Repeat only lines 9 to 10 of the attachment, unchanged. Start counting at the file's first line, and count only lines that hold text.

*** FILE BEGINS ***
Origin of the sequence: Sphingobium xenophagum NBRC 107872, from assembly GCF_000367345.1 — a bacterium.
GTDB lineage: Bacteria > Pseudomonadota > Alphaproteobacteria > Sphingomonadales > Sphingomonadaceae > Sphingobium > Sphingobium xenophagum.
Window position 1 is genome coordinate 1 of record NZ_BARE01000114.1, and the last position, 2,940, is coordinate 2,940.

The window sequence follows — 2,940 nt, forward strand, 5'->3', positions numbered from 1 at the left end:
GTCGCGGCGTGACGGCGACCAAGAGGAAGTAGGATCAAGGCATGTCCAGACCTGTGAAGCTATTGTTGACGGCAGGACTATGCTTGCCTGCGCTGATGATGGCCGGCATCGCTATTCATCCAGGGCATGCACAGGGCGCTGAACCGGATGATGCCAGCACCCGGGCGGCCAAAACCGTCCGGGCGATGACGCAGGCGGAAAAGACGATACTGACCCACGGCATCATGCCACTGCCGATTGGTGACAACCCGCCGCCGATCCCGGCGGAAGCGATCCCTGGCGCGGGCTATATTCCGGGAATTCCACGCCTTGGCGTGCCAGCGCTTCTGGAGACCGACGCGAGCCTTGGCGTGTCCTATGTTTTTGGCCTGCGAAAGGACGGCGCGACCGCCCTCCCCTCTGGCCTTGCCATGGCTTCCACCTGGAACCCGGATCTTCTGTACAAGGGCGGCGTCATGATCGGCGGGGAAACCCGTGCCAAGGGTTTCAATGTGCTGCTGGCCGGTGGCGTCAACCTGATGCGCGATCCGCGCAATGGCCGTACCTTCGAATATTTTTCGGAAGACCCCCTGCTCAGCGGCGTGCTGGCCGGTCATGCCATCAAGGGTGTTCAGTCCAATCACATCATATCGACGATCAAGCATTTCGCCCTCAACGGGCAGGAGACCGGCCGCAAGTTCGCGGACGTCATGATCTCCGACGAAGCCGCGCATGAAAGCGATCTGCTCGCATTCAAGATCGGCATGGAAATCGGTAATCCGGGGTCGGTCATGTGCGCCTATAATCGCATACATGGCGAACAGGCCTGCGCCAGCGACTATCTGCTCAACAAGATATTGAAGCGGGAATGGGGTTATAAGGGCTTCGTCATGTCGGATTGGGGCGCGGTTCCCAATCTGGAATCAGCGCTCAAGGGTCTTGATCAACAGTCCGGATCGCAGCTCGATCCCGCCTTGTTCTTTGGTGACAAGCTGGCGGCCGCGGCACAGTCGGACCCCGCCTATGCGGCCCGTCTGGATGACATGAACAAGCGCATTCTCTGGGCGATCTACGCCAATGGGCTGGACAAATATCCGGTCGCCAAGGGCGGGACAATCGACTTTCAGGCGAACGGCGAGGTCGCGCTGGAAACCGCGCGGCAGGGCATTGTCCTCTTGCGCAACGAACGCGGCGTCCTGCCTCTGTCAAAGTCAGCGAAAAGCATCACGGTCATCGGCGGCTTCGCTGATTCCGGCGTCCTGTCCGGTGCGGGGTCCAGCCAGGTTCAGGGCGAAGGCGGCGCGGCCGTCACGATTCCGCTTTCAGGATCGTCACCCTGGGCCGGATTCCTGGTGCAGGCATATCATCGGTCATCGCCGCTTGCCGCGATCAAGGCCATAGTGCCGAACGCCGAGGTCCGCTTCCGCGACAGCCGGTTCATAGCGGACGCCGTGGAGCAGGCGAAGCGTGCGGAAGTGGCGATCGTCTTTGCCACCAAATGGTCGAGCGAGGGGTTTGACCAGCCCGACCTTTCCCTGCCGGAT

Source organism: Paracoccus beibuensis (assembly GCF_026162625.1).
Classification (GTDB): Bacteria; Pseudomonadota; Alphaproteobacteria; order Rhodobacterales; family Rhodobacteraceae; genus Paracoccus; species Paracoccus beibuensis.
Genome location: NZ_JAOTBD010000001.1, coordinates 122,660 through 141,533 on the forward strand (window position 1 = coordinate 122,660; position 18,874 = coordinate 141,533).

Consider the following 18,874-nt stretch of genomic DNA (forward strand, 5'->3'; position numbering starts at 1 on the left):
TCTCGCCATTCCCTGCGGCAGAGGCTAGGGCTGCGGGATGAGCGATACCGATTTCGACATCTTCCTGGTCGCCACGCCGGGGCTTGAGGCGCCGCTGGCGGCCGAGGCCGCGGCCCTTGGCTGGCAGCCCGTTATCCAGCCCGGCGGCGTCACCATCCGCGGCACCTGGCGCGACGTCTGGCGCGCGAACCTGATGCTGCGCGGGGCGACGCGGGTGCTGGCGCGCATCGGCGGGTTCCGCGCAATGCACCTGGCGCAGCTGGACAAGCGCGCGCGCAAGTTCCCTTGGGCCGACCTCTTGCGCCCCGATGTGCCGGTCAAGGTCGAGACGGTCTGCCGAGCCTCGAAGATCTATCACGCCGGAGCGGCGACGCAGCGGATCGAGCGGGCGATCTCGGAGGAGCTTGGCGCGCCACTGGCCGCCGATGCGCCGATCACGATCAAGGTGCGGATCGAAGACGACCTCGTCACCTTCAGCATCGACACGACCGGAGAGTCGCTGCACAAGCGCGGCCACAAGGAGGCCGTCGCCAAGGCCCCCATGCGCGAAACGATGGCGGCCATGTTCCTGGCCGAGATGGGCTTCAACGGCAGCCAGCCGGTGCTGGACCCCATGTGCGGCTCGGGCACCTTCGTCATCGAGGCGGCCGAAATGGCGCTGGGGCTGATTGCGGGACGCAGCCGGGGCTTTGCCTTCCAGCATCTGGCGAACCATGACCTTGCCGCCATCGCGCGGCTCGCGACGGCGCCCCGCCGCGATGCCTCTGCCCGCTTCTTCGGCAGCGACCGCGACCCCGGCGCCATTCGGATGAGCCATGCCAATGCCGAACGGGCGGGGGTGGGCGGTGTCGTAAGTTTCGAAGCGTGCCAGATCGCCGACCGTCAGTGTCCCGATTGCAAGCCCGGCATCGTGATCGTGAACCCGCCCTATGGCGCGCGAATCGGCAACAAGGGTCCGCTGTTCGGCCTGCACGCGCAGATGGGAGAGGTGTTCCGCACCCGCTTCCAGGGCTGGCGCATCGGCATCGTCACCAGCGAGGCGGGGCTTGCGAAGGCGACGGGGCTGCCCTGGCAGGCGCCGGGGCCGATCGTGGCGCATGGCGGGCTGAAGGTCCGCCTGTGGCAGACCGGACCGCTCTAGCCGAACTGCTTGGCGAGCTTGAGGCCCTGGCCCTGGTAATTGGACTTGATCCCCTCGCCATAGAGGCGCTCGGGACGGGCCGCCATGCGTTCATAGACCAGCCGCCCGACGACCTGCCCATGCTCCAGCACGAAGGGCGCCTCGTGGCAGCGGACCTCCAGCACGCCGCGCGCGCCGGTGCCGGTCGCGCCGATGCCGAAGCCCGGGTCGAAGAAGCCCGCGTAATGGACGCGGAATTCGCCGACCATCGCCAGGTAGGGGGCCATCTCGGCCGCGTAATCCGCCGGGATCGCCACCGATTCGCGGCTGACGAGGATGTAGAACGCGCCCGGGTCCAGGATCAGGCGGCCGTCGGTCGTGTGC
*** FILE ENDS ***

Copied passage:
Consider the following 18,874-nt stretch of genomic DNA (forward strand, 5'->3'; position numbering starts at 1 on the left):
TCTCGCCATTCCCTGCGGCAGAGGCTAGGGCTGCGGGATGAGCGATACCGATTTCGACATCTTCCTGGTCGCCACGCCGGGGCTTGAGGCGCCGCTGGCGGCCGAGGCCGCGGCCCTTGGCTGGCAGCCCGTTATCCAGCCCGGCGGCGTCACCATCCGCGGCACCTGGCGCGACGTCTGGCGCGCGAACCTGATGCTGCGCGGGGCGACGCGGGTGCTGGCGCGCATCGGCGGGTTCCGCGCAATGCACCTGGCGCAGCTGGACAAGCGCGCGCGCAAGTTCCCTTGGGCCGACCTCTTGCGCCCCGATGTGCCGGTCAAGGTCGAGACGGTCTGCCGAGCCTCGAAGATCTATCACGCCGGAGCGGCGACGCAGCGGATCGAGCGGGCGATCTCGGAGGAGCTTGGCGCGCCACTGGCCGCCGATGCGCCGATCACGATCAAGGTGCGGATCGAAGACGACCTCGTCACCTTCAGCATCGACACGACCGGAGAGTCGCTGCACAAGCGCGGCCACAAGGAGGCCGTCGCCAAGGCCCCCATGCGCGAAACGATGGCGGCCATGTTCCTGGCCGAGATGGGCTTCAACGGCAGCCAGCCGGTGCTGGACCCCATGTGCGGCTCGGGCACCTTCGTCATCGAGGCGGCCGAAATGGCGCTGGGGCTGATTGCGGGACGCAGCCGGGGCTTTGCCTTCCAGCATCTGGCGAACCATGACCTTGCCGCCATCGCGCGGCTCGCGACGGCGCCCCGCCGCGATGCCTCTGCCCGCTTCTTCGGCAGCGACCGCGACCCCGGCGCCATTCGGATGAGCCATGCCAATGCCGAACGGGCGGGGGTGGGCGGTGTCGTAAGTTTCGAAGCGTGCCAGATCGCCGACCGTCAGTGTCCCGATTGCAAGCCCGGCATCGTGATCGTGAACCCGCCCTATGGCGCGCGAATCGGCAACAAGGGTCCGCTGTTCGGCCTGCACGCGCAGATGGGAGAGGTGTTCCGCACCCGCTTCCAGGGCTGGCGCATCGGCATCGTCACCAGCGAGGCGGGGCTTGCGAAGGCGACGGGGCTGCCCTGGCAGGCGCCGGGGCCGATCGTGGCGCATGGCGGGCTGAAGGTCCGCCTGTGGCAGACCGGACCGCTCTAGCCGAACTGCTTGGCGAGCTTGAGGCCCTGGCCCTGGTAATTGGACTTGATCCCCTCGCCATAGAGGCGCTCGGGACGGGCCGCCATGCGTTCATAGACCAGCCGCCCGACGACCTGCCCATGCTCCAGCACGAAGGGCGCCTCGTGGCAGCGGACCTCCAGCACGCCGCGCGCGCCGGTGCCGGTCGCGCCGATGCCGAAGCCCGGGTCGAAGAAGCCCGCGTAATGGACGCGGAATTCGCCGACCATCGCCAGGTAGGGGGCCATCTCGGCCGCGTAATCCGCCGGGATCGCCACCGATTCGCGGCTGACGAGGATGTAGAACGCGCCCGGGTCCAGGATCAGGCGGCCGTCGGTCGTGTGC